Blockchain Technology

It has already been suggested that the peer to peer selling of energy and exporting it to the national grid may eventually be done using blockchain technology.

“The blockchain is an incorruptible digital ledger of economic transactions that can be programmed to record not just financial transactions but virtually everything of value.”

Don and Alex Tapscott, Blockchain Revolution (2016)

The upshot of the government’s plans for the revolution of the energy sector, is that technology will play an indelible role in making it more efficient, more flexible and ultimately more sustainable.

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Energy

4 Case Studies on the Benefits of Solar Energy

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Demand for solar energy is growing at a surprising rate. New figures from SolarPower Europe show that solar energy production has risen 50% since the summer of 2016.

However, many people are still skeptical of the benefits of solar energy.Does it actually make a significant reduction in our carbon footprint? Is it actually cost-effective for the company over the long-run?

A number of case studies have been conducted, which indicate solar energy can be enormously beneficial. Here are some of the most compelling studies on the subject.

1.     Boulder Nissan

When you think of companies that leverage solar power, car dealerships probably aren’t the first ones that come to mind. However, Boulder Nissan is highly committed to promoting green energy. They worked with Independent Power Systems to setup a number of solar cells. Here were the results:

  • Boulder Nissan has reduced coal generated electricity by 65%.
  • They are on track to run on 100% renewable energy within the next 13 years.
  • Boulder Nissan reduced CO2 emissions by 416,000 lbs. within the first year after installing their solar panels.

This is one of the most impressive solar energy case studies a small business has published in recent years. It shows that even small companies in rural communities can make a major difference by adapting solar energy.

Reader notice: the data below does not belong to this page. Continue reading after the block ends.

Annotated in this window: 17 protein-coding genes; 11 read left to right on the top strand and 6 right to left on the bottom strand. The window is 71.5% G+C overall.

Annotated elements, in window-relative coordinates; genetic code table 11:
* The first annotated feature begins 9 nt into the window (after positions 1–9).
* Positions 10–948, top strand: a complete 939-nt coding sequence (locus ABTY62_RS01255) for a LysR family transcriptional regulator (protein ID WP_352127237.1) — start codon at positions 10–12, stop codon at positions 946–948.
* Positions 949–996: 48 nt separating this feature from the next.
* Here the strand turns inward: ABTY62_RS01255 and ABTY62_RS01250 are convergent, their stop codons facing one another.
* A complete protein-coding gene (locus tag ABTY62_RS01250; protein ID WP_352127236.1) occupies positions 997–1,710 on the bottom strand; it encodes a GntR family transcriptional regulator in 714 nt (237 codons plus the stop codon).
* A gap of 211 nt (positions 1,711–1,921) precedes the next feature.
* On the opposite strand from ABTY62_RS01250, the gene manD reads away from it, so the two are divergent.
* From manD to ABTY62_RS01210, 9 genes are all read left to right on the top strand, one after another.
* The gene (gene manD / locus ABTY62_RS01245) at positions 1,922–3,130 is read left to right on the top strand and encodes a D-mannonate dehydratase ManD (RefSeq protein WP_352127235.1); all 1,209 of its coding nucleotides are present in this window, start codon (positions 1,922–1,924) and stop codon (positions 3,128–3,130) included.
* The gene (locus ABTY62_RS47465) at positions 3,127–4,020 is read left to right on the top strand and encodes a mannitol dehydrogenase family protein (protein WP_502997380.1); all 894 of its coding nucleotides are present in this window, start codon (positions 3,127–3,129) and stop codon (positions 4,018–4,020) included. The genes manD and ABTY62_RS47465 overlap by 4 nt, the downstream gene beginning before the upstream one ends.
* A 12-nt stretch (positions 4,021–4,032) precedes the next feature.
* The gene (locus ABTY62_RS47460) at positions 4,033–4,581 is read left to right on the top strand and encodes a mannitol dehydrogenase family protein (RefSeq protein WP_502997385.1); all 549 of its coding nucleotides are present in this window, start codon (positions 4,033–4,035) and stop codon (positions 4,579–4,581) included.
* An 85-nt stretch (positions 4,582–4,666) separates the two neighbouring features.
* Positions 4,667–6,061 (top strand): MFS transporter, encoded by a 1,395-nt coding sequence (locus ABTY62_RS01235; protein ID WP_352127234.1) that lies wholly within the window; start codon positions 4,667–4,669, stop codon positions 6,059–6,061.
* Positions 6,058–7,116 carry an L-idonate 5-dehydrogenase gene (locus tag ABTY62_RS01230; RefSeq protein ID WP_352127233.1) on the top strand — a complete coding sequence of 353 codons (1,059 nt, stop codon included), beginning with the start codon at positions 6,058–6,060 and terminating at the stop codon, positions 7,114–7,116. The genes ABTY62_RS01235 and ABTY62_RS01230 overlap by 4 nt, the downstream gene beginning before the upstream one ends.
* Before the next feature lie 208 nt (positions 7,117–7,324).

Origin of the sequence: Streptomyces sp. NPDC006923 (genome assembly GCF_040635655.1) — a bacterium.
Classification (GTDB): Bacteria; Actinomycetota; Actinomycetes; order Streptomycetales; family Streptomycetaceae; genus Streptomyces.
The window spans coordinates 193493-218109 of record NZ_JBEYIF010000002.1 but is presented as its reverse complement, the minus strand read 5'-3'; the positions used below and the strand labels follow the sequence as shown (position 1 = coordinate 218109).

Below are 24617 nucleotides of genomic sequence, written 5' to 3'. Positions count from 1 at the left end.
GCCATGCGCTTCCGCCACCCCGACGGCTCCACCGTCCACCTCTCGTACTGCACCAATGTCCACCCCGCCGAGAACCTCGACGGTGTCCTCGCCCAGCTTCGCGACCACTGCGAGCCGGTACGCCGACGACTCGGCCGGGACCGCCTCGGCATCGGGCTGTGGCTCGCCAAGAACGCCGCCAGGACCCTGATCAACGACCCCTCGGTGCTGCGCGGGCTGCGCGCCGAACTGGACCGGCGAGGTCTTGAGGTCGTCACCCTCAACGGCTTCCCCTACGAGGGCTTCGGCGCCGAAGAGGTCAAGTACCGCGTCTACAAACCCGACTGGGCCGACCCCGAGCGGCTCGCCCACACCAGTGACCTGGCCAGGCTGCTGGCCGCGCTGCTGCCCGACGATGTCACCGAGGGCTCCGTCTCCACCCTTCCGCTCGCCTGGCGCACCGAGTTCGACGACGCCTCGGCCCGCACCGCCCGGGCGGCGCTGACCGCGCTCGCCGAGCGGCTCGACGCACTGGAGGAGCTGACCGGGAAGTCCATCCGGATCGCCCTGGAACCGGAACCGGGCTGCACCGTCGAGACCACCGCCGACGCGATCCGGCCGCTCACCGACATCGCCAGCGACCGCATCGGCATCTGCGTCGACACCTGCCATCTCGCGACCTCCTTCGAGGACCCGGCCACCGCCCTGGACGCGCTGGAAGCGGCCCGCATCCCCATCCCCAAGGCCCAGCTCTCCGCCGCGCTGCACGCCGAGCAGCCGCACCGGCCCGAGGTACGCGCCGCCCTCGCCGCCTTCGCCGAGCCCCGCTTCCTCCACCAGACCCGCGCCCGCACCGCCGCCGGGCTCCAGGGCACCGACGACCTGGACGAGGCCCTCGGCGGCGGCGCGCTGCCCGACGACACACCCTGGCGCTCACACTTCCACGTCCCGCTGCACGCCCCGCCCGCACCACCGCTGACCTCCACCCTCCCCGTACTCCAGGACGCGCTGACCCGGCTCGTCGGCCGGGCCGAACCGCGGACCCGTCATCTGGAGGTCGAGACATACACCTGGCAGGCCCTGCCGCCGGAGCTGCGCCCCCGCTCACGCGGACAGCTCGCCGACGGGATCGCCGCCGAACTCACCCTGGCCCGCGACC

2.     Valley Electric Association

In 2015, the Valley Electric Association (VEA) created an 80-acre solar garden. Before retiring from the legislature, U.S. Senate Minority Leader Harry Reid praised the new project as a way to make the state more energy dependent and reduce our carbon footprint.

“This facility will provide its customers with the opportunity to purchase 100 percent of their electricity from clean energy produced in Nevada,” Reid told reporters with the Pahrump Valley Times. “That’s a step forward for the Silver State, but it also proves that utilities can work with customers to provide clean renewable energy that they demand.”

The solar energy that VEA produced was drastically higher than anyone would have predicted. SolarWorld estimates that the solar garden created 32,680,000 kwh every year, which was enough to power nearly 4,000 homes.

This was a major undertaking for a purple state, which may inspire their peers throughout the Midwest to develop solar gardens of their own. It will reduce dependency on the electric grid, which is a problem for many remote states in the central part of the country.

3.     Las Vegas Casinos

A number of Las Vegas casinos have started investing in solar panels over the last couple of years. The Guardian reports that many of these casinos have cut costs considerably. Some of them are even selling the energy back to the grid.

“It’s no accident that we put the array on top of a conference center. This is good business for us,” Cindy Ortega, chief sustainability officer at MGM Resorts told Guardian reporters. “We are looking at leaving the power system, and one of the reasons for that is we can procure more renewable energy on the open market.”

There have been many benefits for casinos using solar energy. They are some of the most energy-intensive institutions in the world, so this has helped them become much more cost-effective. It also helps minimize disruptions to their customers learning online keno strategies in the event of any problems with the electric grid.

4.     Boston College

Boston College has been committed to many green initiatives over the years. A group of researchers experimented with solar cells on different parts of the campus to see where they could produce the most electricity. They discovered that the best locationwas at St. Clement’sHall. The solar cells there dramatically. It would also reduce CO2 emissions by 521,702 lbs. a year and be enough to save 10,869 trees.

Boston College is exploring new ways to expand their usage of solar cells. They may be able to invest in more effective solar panels that can generate far more solar energy.